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Issue #2: CBDC is More Dangerous Than AI
Plus, why Zimbabwe's new gold-backed CBDC is doomed to fail.
I'm here to own up to my misstep in launching a second newsletter alongside the first one. I'm not going to beat around the bush: it was a dumb move. It doesn’t make sense to grow 2 email lists at once, it makes more sense to have 1 big one. Fragmenting viewership is especially pointless since it’s very likely almost all my readers are the same. After careful consideration, it makes more sense to merge the two newsletters back into the original one. I am going to keep writing the “This Week in CBDC” updates every week, but they will be on Karlstack Crypto, which is what I should have done in the first place.
I thought it made sense to make my new weekly series “opt-in”, but it actually makes more sense to make it “opt-out”. If you don’t care about CBDC, here is a reminder: Karlstack is split up into 5 sections: Economics, Academia, Politics, Crypto and Personal. To opt-out of this “Crypto” section you can click the “Settings” button (at the top right corner of your screen) and then click “Manage Subscriptions.” Thanks for sticking with me through this journey of self-discovery, and I look forward to delivering high-quality content to you in the future.
Welcome to Issue #2 of This Week in CBDC, where we're calling out the hypocrisy and deceit of those who claim to have our best interests at heart when it comes to Central Bank Digital Currencies (CBDCs).
April 24: China’s Changshu city to pay civil servant salaries in digital yuan (Yahoo!)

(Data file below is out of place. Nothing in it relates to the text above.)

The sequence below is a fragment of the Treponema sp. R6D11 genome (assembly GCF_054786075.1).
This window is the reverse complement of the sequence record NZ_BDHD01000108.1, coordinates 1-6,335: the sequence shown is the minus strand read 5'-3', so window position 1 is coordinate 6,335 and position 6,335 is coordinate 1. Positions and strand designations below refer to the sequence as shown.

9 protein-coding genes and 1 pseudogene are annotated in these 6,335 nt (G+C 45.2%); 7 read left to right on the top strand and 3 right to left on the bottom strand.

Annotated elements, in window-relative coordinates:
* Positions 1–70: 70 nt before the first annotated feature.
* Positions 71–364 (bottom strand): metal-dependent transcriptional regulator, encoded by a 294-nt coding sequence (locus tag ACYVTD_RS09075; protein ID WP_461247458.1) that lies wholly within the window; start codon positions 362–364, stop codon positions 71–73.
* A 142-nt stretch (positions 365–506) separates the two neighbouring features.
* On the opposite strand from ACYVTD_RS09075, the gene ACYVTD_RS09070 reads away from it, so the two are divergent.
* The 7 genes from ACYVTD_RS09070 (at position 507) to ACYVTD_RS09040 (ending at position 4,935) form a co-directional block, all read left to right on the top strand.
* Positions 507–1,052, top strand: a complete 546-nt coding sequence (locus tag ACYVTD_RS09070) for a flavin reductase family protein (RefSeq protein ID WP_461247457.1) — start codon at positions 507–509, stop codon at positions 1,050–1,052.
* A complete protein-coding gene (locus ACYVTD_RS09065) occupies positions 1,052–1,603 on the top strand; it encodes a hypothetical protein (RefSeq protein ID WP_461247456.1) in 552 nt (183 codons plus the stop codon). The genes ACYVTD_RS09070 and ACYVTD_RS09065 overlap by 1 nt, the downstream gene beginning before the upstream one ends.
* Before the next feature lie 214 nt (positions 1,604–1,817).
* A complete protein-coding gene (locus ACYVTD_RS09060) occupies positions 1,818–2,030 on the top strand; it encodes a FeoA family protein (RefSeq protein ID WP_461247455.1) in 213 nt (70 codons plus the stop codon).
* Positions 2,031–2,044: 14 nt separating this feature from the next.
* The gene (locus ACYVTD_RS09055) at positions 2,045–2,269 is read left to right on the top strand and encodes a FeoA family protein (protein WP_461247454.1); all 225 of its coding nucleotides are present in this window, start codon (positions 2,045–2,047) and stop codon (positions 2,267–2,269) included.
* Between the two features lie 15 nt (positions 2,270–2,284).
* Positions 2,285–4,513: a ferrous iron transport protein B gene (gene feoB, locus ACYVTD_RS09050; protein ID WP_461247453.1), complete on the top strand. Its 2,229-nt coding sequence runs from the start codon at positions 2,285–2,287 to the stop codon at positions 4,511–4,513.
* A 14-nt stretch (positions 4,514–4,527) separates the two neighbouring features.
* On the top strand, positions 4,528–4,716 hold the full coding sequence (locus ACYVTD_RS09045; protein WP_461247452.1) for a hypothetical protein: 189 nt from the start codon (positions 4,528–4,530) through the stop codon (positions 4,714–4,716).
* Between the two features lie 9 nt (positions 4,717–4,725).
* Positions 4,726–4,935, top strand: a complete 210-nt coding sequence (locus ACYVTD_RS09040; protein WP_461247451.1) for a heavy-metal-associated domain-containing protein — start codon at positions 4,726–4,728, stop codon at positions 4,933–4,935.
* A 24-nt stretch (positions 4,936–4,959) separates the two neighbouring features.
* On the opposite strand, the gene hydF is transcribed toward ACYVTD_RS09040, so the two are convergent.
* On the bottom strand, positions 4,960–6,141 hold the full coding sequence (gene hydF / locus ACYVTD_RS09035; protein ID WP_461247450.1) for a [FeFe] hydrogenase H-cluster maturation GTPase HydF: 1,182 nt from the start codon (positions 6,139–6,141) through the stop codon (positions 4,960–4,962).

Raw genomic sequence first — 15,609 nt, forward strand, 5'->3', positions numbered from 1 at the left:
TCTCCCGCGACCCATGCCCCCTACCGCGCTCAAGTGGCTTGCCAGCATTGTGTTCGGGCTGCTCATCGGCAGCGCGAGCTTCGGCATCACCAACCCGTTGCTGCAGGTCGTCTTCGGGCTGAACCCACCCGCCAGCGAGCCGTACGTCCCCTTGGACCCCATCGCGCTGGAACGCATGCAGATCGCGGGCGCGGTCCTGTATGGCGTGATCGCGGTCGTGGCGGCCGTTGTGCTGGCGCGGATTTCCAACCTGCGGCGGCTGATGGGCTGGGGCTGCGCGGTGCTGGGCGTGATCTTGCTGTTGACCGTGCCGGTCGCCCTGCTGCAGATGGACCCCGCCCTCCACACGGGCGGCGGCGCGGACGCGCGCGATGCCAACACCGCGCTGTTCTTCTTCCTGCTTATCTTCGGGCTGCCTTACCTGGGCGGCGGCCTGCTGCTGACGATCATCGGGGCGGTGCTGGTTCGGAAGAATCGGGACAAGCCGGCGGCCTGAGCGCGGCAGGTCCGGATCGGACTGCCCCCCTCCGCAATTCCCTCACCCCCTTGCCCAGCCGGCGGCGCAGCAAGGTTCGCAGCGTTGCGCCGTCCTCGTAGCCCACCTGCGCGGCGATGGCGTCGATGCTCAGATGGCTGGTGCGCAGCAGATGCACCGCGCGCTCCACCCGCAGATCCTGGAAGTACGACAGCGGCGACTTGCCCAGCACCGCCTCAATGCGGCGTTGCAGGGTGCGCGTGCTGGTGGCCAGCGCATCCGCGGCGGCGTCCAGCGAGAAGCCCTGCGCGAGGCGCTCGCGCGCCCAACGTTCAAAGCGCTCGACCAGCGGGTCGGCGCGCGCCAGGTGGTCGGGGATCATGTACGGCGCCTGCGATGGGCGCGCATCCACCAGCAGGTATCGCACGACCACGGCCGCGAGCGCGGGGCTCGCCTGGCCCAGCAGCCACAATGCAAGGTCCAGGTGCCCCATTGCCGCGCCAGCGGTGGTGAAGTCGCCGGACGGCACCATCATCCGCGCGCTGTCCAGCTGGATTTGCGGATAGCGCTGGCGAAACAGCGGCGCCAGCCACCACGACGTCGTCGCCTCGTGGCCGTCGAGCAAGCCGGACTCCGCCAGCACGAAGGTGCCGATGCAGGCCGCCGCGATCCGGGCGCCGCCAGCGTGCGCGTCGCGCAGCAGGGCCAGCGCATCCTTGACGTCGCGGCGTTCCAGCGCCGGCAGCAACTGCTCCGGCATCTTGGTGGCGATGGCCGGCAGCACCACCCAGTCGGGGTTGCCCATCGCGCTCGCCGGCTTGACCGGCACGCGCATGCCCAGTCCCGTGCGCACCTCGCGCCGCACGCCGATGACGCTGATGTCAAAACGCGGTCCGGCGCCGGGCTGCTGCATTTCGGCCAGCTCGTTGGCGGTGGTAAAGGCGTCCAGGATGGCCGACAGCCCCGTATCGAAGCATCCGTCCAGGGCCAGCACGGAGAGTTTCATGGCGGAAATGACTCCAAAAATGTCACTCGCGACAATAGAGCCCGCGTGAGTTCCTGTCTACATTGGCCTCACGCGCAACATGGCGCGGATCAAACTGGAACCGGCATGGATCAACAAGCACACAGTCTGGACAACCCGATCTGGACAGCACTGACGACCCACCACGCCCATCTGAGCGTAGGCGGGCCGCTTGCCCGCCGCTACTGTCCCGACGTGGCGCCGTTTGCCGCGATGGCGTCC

April 27: Ted Cruz “Very Concerned” About CBDCs; Believes China Is Out To Destroy Bitcoin (Dales Report)
April 28: Mauritius planning to launch pilot project for retail digital rupee late this year (Coin Telegraph)
April 28: ECB Mulls Decentralized Settlement for Wholesale Financial Markets (Coindesk)
April 28: Visa to Develop Brazilian Blockchain-powered CBDC Project (Crypto News)
April 29: Why a Bank of Canada digital dollar would put an end to ‘bank run’ crises (Toronto Star)
April 29: House Majority Whip Tom Emmer: Fed Should Play No Role in Developing a Central Bank Digital Currency (Twitter)
April 30: Zimbabwe's De-Dollarization: Central Bank to Issue Gold-Backed Digital Currency in Early May (bitcoin.com)
May 1: More than 110 nations are developing central bank digital currencies, says IMF chief (Twitter)
May 1: Crypto Will Outperform Gold, Real Estate and Stocks As Central Bank Currency Debasement Accelerates: Raoul Pal (Daily Hodl)
Future: Central Bank Digital Currency Consultation closes 7th June (Bank of England)
I googled “Substack CBDC” and this is one of the top articles:
As regular Karlstackreaders would know, I don't like Noah Smith.
The whole point of his article is to downplay the issue — look away, plebes! — the future of money is “not very interesting or useful”! Don’t worry about it! Go back to bickering about how many genders there are, go see the latest Marvel movie. The central bankers have the future of money under control. They know what they’re doing. Trust the experts. Trust the science.
It’s clear that Smith is a shill for CBDCs running cover for an authoritarian nightmare. Those who disagree with him, he suggests, are simply being paranoid. But let's not forget that the power to turn off someone's access to money for "wrongthink" is a very real and frightening possibility. Just ask the Canadian trucker protesters. It’s Noah Smith’s enemies who will need to worry about their money getting turned off.